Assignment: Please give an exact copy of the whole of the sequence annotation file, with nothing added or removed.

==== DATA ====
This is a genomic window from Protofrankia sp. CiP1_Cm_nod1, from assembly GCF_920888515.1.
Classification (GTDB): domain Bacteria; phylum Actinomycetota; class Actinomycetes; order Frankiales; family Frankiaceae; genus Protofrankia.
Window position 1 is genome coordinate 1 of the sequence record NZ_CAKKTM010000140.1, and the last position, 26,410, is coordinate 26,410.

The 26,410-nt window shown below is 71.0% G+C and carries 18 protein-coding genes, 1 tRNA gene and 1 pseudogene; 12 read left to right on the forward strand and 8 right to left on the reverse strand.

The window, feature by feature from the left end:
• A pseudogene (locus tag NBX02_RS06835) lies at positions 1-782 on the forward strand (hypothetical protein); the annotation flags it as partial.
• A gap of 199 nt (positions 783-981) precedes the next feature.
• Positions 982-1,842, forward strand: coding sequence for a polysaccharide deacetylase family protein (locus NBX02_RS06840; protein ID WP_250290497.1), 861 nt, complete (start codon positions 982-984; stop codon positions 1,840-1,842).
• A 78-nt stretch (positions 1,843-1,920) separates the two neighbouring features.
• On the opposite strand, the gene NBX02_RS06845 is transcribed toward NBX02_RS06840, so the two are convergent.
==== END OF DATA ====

This is a genomic window from Protofrankia sp. CiP1_Cm_nod1, from assembly GCF_920888515.1.
Classification (GTDB): domain Bacteria; phylum Actinomycetota; class Actinomycetes; order Frankiales; family Frankiaceae; genus Protofrankia.
Window position 1 is genome coordinate 1 of the sequence record NZ_CAKKTM010000140.1, and the last position, 26,410, is coordinate 26,410.

The 26,410-nt window shown below is 71.0% G+C and carries 18 protein-coding genes, 1 tRNA gene and 1 pseudogene; 12 read left to right on the forward strand and 8 right to left on the reverse strand.

The window, feature by feature from the left end:
• A pseudogene (locus tag NBX02_RS06835) lies at positions 1-782 on the forward strand (hypothetical protein); the annotation flags it as partial.
• A gap of 199 nt (positions 783-981) precedes the next feature.
• Positions 982-1,842, forward strand: coding sequence for a polysaccharide deacetylase family protein (locus NBX02_RS06840; protein ID WP_250290497.1), 861 nt, complete (start codon positions 982-984; stop codon positions 1,840-1,842).
• A 78-nt stretch (positions 1,843-1,920) separates the two neighbouring features.
• On the opposite strand, the gene NBX02_RS06845 is transcribed toward NBX02_RS06840, so the two are convergent.